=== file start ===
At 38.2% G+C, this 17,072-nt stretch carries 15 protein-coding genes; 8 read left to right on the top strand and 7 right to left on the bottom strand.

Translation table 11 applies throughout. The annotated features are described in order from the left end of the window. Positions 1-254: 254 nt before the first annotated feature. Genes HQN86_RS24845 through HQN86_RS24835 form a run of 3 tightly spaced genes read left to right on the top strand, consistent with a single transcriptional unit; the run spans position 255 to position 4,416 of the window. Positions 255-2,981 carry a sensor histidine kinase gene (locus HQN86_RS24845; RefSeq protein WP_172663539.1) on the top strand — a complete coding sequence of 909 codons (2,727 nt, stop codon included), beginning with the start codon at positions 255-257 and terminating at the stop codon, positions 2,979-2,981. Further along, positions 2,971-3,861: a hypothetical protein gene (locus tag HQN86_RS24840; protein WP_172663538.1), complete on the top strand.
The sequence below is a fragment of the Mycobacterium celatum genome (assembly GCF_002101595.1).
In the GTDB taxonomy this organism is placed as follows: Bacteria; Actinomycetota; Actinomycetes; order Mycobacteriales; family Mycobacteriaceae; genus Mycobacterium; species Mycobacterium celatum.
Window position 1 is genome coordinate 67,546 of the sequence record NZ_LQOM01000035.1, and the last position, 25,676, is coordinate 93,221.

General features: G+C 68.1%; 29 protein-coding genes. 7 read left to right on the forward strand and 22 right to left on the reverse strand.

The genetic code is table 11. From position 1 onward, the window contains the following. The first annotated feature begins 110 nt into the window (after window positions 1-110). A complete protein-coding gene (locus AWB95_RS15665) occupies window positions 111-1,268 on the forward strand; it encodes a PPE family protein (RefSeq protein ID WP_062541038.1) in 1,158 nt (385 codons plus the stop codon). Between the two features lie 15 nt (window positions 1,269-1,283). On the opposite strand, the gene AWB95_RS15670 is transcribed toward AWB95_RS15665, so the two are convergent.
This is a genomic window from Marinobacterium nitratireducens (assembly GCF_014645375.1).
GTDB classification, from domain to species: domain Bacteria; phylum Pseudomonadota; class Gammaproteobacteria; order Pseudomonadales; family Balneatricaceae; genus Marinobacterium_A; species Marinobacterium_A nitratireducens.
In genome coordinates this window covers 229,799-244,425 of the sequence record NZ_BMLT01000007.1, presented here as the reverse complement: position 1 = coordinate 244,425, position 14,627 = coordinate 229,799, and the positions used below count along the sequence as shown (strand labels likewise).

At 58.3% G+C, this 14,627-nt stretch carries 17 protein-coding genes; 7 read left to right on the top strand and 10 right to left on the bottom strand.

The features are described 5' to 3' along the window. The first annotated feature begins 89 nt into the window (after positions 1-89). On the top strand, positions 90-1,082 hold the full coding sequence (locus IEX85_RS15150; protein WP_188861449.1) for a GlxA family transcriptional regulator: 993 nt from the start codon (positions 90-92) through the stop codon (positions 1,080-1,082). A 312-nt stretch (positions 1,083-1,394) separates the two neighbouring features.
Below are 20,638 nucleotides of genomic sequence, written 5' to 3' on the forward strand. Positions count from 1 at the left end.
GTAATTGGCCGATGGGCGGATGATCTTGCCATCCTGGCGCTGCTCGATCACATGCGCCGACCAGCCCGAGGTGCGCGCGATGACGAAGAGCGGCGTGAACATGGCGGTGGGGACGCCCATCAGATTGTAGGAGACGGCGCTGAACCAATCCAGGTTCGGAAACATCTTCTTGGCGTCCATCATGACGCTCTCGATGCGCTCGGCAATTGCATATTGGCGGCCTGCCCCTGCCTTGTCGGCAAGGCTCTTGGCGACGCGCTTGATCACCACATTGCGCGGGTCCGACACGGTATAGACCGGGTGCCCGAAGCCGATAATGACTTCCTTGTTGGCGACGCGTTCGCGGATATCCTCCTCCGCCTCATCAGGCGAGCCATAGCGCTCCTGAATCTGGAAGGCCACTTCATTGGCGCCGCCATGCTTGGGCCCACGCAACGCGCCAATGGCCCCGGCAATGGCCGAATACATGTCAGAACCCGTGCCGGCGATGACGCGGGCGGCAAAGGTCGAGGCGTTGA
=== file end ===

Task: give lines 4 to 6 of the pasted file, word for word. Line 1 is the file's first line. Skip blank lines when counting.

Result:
In the GTDB taxonomy this organism is placed as follows: Bacteria; Actinomycetota; Actinomycetes; order Mycobacteriales; family Mycobacteriaceae; genus Mycobacterium; species Mycobacterium celatum.
Window position 1 is genome coordinate 67,546 of the sequence record NZ_LQOM01000035.1, and the last position, 25,676, is coordinate 93,221.

General features: G+C 68.1%; 29 protein-coding genes. 7 read left to right on the forward strand and 22 right to left on the reverse strand.